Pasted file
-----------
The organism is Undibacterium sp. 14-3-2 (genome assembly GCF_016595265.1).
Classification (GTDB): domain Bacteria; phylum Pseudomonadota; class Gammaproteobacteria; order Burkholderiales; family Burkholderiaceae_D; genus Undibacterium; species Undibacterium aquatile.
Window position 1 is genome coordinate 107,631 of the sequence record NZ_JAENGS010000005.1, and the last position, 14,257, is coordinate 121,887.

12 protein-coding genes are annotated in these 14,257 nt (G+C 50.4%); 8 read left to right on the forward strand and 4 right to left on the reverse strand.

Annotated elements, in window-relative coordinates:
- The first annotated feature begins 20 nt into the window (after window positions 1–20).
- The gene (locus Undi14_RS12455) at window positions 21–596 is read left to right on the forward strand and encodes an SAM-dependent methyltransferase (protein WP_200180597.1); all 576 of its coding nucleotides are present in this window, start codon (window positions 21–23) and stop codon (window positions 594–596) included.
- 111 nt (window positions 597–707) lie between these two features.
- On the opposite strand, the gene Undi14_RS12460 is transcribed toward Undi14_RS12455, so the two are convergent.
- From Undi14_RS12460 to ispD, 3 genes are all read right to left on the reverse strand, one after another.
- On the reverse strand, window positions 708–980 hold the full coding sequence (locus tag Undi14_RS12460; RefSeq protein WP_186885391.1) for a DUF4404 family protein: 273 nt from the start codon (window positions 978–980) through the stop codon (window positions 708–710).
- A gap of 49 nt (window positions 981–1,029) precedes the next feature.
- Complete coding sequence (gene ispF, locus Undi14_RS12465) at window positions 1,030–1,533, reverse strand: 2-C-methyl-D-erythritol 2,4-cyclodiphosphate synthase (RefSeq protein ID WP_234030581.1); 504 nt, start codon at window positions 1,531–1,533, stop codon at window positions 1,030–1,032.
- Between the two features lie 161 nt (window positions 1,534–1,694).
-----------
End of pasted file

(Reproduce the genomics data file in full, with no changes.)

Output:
The organism is Undibacterium sp. 14-3-2 (genome assembly GCF_016595265.1).
Classification (GTDB): domain Bacteria; phylum Pseudomonadota; class Gammaproteobacteria; order Burkholderiales; family Burkholderiaceae_D; genus Undibacterium; species Undibacterium aquatile.
Window position 1 is genome coordinate 107,631 of the sequence record NZ_JAENGS010000005.1, and the last position, 14,257, is coordinate 121,887.

12 protein-coding genes are annotated in these 14,257 nt (G+C 50.4%); 8 read left to right on the forward strand and 4 right to left on the reverse strand.

Annotated elements, in window-relative coordinates:
- The first annotated feature begins 20 nt into the window (after window positions 1–20).
- The gene (locus Undi14_RS12455) at window positions 21–596 is read left to right on the forward strand and encodes an SAM-dependent methyltransferase (protein WP_200180597.1); all 576 of its coding nucleotides are present in this window, start codon (window positions 21–23) and stop codon (window positions 594–596) included.
- 111 nt (window positions 597–707) lie between these two features.
- On the opposite strand, the gene Undi14_RS12460 is transcribed toward Undi14_RS12455, so the two are convergent.
- From Undi14_RS12460 to ispD, 3 genes are all read right to left on the reverse strand, one after another.
- On the reverse strand, window positions 708–980 hold the full coding sequence (locus tag Undi14_RS12460; RefSeq protein WP_186885391.1) for a DUF4404 family protein: 273 nt from the start codon (window positions 978–980) through the stop codon (window positions 708–710).
- A gap of 49 nt (window positions 981–1,029) precedes the next feature.
- Complete coding sequence (gene ispF, locus Undi14_RS12465) at window positions 1,030–1,533, reverse strand: 2-C-methyl-D-erythritol 2,4-cyclodiphosphate synthase (RefSeq protein ID WP_234030581.1); 504 nt, start codon at window positions 1,531–1,533, stop codon at window positions 1,030–1,032.
- Between the two features lie 161 nt (window positions 1,534–1,694).